As an added bonus, this is also the perfect time to see what spices need to be used, replaced, or just plain tossed. I usually rotate my herbs and spices and condiments between Christmas and the New Year, letting me further explore and use up some forgotten items that encourage me to explore new recipes.
Refresh Your Pantry!
To play with all of these items, I keep my pantry well-stocked with soy sauce, coconut aminos, mirin or rice wine vinegar, kombu, bonito, several tubes of tomato paste, anchovies, parmesan, dried porcini, and Worcestershire sauce.
As far as spices go, I always have these on hand: fresh ginger, bay leaves, za’atar (please try this, it’s tangy, nutty, and herbaceous all at once), cardamom pods, Garam Masala, saffron, turmeric, Penzy’s spice blends (they’re so good, you should try all of them! My favorite is “Florida”), roasted cumin, nutmeg, and herbs de Provence.
Ginger Miso Tofu with Winter Greens
This tofu has even my “I will never eat that” people gobbling it up — so try it once, even if you have picky eaters.
Serving options: You can serve this “bowl” style with roasted vegetables, rice, barley, or quinoa, soba noodles, and the winter greens salad, and layer or mix it all up! I’ve used leftover edamame, sweet potatoes, parsnips, or whatever grains I had on hand, and it always turns out delicious.
One container of extra firm tofu
*extra firm is necessary or the tofu will fall apart
For the Marinade/Dressing:
2 TBS honey
3 heaping TBS white miso paste
1 TBS Sriracha, or Sambal (garlic chili paste)
4 TBS coconut aminos
1/2 TSP fish sauce (optional)
2 TBS mirin or rice wine vinegar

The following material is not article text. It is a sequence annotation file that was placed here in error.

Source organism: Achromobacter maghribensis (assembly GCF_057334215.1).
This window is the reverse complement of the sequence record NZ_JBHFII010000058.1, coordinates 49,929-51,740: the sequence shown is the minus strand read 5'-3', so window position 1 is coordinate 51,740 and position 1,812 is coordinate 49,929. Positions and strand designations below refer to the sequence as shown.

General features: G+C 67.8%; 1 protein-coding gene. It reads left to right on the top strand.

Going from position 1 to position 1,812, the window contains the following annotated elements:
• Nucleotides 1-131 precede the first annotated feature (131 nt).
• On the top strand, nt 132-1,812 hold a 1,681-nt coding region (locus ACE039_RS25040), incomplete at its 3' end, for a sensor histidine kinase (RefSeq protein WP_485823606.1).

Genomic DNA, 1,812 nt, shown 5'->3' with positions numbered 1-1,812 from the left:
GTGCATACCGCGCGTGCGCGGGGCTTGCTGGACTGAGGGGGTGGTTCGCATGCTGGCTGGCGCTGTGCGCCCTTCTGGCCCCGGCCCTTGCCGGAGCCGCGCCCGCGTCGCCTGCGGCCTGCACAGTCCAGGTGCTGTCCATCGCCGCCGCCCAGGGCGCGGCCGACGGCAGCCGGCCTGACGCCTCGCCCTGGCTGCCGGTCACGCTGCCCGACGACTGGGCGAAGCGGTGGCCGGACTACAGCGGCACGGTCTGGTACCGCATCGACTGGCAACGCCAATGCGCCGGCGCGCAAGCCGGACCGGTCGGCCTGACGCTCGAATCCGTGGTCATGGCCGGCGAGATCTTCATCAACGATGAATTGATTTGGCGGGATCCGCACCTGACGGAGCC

1 TBS finely-minced fresh ginger
Garlic chili paste
Rice or soba noodles
Winter greens salad
Toasted sesame seeds, pepitos, roasted cashews
Heat your oven to 400 degrees.
Whisk the marinade in a bowl, saving three tbsp for the Winter Greens Salad.
Marinate the tofu in the dressing — two hours to overnight for best results, but if you forget (like I often do), you can toss it gently, coating it well right before baking, and it’s still delicious.
Place tofu on lightly-oiled roasting pan and bake for 30 minutes until golden brown and firm, flipping the tofu halfway through. (I usually line my pan with parchment for this!)
When hot out of the oven, sprinkle the Aleppo pepper on top for added kick and flavor.
Winter Greens Salad
3 shoots of green onion, diced, whites and greens
I tend to buy big containers of baby kale in the winter, as we can’t grow it year-round.
Or, you can chiffonade one bunch of kale; I prefer lacinto (dinosaur) kale for this.
Put kale and green onion in a large bowl (with enough room for your hands!). Add in three tbsp of the tofu marinade and massage well (three to five minutes, depending on your kale).
Top with toasted sesame seeds, or roasted and smashed cashews, or pepitos.
Bio, Headshot, and social media have not changed!
Jillian moonlights in her own kitchen as Executive Chef. She comes from a long line of at-home chefs, making Sunday sauce and homemade pasta as soon as she was knee-high with Grandma Fraioli. Jillian used to work at such illustrious restaurants such as Emeril’s Fish House in Las Vegas (where she was a Pastry Chef), and both in the front and back of the house of Serafina and Tango in Seattle. She ended her career in restaurants many lives ago and now supports women-owned businesses. You can follow along with her cats and knitting (and sometimes food), if that’s your jam, on Instagram @yarnologie.